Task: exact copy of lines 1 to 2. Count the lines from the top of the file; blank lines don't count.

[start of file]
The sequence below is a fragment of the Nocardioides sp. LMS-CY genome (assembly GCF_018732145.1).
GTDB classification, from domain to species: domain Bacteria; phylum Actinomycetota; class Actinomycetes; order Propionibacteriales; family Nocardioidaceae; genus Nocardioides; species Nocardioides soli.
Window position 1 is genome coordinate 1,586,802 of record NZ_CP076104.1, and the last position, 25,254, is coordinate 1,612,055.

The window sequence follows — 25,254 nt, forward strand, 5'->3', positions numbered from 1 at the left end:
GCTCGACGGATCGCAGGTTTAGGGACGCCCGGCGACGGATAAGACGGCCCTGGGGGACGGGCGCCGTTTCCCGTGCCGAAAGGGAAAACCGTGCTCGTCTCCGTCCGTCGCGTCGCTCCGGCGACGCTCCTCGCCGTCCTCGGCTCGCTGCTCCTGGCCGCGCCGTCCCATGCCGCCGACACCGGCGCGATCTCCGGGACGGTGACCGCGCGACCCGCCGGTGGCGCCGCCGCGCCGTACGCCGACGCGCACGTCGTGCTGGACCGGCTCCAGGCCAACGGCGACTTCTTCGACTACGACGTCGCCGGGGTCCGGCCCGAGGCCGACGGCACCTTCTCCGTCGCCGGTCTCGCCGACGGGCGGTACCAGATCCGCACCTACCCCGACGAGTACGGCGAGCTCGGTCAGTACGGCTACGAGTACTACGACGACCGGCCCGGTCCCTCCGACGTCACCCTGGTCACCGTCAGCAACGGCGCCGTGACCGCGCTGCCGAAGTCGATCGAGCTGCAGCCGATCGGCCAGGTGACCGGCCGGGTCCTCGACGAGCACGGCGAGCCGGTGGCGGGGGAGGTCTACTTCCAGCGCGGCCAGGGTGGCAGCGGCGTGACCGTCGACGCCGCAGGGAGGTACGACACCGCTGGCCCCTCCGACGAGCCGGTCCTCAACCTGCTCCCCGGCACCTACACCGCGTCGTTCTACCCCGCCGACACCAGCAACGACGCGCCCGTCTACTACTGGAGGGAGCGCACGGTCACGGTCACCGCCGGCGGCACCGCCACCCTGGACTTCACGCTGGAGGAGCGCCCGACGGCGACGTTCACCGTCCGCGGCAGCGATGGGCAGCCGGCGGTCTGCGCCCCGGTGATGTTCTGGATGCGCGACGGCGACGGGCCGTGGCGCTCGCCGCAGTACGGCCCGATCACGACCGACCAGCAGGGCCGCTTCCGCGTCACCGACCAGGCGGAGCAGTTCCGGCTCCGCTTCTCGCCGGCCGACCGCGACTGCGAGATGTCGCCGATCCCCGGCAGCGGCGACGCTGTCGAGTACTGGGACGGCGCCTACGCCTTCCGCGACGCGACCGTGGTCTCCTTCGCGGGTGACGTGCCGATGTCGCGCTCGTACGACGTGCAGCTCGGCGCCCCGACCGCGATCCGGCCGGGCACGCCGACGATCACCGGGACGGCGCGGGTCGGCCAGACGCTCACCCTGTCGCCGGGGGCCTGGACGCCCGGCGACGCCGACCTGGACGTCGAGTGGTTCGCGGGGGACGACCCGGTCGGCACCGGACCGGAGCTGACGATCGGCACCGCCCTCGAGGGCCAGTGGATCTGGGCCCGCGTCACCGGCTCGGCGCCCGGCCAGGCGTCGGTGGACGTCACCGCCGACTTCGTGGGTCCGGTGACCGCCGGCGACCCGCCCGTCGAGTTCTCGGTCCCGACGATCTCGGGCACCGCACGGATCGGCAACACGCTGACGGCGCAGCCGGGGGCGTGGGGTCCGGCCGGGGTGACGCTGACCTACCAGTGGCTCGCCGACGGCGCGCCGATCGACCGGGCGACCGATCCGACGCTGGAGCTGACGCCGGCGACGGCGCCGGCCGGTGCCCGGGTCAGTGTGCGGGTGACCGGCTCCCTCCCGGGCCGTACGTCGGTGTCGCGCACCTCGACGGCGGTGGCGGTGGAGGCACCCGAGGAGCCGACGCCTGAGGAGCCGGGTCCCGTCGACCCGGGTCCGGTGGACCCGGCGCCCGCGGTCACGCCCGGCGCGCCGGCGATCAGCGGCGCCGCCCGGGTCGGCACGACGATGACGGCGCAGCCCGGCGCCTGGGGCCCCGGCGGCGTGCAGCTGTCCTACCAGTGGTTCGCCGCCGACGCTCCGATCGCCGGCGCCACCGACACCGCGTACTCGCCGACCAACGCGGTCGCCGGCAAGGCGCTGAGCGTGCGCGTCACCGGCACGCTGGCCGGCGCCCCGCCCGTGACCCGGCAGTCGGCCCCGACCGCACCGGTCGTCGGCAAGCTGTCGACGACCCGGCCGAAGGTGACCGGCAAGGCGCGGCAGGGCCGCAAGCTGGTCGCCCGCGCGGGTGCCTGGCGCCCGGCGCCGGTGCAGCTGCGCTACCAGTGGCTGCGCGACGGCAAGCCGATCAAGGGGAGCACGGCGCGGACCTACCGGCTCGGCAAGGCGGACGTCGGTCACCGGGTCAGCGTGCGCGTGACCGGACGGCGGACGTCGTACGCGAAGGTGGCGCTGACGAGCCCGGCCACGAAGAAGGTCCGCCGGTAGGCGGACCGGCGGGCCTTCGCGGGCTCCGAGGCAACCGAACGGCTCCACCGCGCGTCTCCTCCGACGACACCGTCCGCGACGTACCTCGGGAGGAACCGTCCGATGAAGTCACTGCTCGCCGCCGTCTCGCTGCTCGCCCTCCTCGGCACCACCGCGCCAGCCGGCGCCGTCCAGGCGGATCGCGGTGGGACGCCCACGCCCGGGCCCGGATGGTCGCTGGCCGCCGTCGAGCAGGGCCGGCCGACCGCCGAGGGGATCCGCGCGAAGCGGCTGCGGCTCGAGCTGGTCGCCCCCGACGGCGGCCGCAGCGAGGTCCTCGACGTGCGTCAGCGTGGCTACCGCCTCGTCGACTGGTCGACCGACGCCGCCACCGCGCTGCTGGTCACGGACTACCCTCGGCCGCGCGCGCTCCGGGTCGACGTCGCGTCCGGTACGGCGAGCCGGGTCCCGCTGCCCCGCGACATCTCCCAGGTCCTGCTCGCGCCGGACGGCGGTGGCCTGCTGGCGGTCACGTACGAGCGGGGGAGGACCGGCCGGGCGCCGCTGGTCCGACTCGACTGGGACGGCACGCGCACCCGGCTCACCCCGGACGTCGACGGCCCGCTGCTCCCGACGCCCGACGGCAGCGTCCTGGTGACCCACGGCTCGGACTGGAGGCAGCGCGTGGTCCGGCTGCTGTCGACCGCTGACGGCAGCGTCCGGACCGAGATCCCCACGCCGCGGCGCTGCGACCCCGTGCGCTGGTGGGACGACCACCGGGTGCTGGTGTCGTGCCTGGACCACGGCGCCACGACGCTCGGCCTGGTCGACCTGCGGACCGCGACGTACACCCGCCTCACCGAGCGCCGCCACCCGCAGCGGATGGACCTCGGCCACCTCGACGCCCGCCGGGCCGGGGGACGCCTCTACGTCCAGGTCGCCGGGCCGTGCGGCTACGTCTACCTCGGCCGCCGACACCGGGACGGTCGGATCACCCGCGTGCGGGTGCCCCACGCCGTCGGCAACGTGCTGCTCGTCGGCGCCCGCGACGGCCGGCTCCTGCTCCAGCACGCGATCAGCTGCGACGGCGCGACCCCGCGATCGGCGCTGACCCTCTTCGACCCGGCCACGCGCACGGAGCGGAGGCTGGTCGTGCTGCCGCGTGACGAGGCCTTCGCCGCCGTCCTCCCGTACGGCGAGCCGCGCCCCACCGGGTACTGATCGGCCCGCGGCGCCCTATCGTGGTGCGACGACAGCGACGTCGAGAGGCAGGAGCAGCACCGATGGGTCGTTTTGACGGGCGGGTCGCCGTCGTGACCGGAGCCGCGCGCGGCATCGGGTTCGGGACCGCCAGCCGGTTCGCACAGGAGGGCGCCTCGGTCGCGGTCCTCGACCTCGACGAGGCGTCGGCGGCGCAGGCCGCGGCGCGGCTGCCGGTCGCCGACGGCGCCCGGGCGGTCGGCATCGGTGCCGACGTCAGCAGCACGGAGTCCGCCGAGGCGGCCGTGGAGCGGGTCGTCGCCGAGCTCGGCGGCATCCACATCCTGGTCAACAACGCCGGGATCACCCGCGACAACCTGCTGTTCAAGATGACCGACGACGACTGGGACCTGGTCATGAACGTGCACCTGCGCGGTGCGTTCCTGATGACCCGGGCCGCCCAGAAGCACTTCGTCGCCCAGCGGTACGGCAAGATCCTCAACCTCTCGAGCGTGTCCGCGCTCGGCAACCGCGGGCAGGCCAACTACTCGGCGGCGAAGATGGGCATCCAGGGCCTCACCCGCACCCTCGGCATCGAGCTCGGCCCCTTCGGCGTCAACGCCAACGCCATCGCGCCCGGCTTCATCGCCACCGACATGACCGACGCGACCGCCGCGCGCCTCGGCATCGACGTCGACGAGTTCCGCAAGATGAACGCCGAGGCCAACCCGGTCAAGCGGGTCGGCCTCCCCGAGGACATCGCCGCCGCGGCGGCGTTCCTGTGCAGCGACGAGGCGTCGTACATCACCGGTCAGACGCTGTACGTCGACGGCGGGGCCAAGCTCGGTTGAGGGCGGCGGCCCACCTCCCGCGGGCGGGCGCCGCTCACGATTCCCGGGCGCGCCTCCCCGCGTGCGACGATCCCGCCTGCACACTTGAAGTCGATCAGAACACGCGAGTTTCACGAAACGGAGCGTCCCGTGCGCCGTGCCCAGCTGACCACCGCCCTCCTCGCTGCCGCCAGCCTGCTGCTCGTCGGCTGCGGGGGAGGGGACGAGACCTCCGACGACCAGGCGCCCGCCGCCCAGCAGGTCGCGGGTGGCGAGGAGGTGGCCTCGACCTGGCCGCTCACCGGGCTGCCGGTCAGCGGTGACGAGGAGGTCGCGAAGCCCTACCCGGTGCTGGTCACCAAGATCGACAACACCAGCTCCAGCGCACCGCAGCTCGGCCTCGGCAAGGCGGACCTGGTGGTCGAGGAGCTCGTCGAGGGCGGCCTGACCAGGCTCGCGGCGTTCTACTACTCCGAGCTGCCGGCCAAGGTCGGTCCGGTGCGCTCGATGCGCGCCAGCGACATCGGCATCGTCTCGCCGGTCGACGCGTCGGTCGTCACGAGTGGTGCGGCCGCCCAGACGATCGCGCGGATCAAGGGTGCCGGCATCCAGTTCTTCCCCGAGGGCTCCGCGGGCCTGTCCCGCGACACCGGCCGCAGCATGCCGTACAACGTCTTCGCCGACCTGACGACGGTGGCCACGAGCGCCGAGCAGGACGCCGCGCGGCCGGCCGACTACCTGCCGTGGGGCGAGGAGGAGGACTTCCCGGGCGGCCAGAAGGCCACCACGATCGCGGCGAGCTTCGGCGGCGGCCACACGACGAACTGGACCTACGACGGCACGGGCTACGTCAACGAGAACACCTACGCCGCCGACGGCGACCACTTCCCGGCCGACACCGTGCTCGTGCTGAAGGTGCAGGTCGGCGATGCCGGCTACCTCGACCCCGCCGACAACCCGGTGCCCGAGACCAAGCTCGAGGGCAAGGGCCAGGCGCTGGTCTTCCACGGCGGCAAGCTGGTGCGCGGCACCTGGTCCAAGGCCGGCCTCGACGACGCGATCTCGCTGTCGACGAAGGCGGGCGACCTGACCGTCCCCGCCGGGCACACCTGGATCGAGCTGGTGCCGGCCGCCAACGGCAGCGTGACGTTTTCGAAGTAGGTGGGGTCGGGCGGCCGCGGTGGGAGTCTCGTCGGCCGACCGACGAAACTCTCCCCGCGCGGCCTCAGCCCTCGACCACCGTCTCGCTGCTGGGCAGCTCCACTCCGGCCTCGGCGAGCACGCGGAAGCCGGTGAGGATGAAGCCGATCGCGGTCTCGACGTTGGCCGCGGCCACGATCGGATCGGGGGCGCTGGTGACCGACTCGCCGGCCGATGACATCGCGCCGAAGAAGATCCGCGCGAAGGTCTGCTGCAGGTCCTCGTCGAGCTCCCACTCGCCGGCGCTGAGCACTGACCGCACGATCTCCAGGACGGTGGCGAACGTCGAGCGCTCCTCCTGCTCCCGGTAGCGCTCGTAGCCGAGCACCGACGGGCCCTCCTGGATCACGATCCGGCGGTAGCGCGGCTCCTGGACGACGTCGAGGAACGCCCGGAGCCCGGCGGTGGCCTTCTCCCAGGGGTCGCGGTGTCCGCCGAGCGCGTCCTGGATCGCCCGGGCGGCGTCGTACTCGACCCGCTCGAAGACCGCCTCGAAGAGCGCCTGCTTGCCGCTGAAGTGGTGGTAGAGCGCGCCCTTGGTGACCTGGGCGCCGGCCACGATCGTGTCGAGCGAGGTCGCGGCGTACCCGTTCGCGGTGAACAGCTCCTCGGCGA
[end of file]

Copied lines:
The sequence below is a fragment of the Nocardioides sp. LMS-CY genome (assembly GCF_018732145.1).
GTDB classification, from domain to species: domain Bacteria; phylum Actinomycetota; class Actinomycetes; order Propionibacteriales; family Nocardioidaceae; genus Nocardioides; species Nocardioides soli.